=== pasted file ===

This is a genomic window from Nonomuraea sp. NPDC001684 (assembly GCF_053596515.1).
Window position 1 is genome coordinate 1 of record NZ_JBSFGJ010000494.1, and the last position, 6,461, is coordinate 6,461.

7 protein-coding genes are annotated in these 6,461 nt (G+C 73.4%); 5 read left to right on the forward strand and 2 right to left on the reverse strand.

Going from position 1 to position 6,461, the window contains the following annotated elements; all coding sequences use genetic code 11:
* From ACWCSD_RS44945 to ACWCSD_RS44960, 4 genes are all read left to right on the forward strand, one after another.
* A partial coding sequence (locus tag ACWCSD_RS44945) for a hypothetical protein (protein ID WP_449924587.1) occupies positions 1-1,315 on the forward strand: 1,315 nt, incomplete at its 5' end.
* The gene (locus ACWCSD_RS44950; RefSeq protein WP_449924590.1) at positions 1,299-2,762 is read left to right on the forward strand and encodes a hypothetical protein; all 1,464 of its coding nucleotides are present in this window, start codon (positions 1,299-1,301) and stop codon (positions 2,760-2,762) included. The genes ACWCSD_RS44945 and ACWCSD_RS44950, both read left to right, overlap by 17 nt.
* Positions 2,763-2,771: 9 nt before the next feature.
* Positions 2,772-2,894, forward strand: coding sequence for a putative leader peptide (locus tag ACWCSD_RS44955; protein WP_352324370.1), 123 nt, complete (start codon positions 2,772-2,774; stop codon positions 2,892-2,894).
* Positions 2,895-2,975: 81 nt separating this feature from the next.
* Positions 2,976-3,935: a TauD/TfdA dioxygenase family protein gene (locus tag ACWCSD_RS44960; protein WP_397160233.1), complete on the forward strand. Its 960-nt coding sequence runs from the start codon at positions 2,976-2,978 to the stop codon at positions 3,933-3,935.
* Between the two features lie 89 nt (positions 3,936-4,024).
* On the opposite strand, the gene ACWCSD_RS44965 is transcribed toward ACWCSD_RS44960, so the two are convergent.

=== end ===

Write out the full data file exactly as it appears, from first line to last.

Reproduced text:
This is a genomic window from Nonomuraea sp. NPDC001684 (assembly GCF_053596515.1).
Window position 1 is genome coordinate 1 of record NZ_JBSFGJ010000494.1, and the last position, 6,461, is coordinate 6,461.

7 protein-coding genes are annotated in these 6,461 nt (G+C 73.4%); 5 read left to right on the forward strand and 2 right to left on the reverse strand.

Going from position 1 to position 6,461, the window contains the following annotated elements; all coding sequences use genetic code 11:
* From ACWCSD_RS44945 to ACWCSD_RS44960, 4 genes are all read left to right on the forward strand, one after another.
* A partial coding sequence (locus tag ACWCSD_RS44945) for a hypothetical protein (protein ID WP_449924587.1) occupies positions 1-1,315 on the forward strand: 1,315 nt, incomplete at its 5' end.
* The gene (locus ACWCSD_RS44950; RefSeq protein WP_449924590.1) at positions 1,299-2,762 is read left to right on the forward strand and encodes a hypothetical protein; all 1,464 of its coding nucleotides are present in this window, start codon (positions 1,299-1,301) and stop codon (positions 2,760-2,762) included. The genes ACWCSD_RS44945 and ACWCSD_RS44950, both read left to right, overlap by 17 nt.
* Positions 2,763-2,771: 9 nt before the next feature.
* Positions 2,772-2,894, forward strand: coding sequence for a putative leader peptide (locus tag ACWCSD_RS44955; protein WP_352324370.1), 123 nt, complete (start codon positions 2,772-2,774; stop codon positions 2,892-2,894).
* Positions 2,895-2,975: 81 nt separating this feature from the next.
* Positions 2,976-3,935: a TauD/TfdA dioxygenase family protein gene (locus tag ACWCSD_RS44960; protein WP_397160233.1), complete on the forward strand. Its 960-nt coding sequence runs from the start codon at positions 2,976-2,978 to the stop codon at positions 3,933-3,935.
* Between the two features lie 89 nt (positions 3,936-4,024).
* On the opposite strand, the gene ACWCSD_RS44965 is transcribed toward ACWCSD_RS44960, so the two are convergent.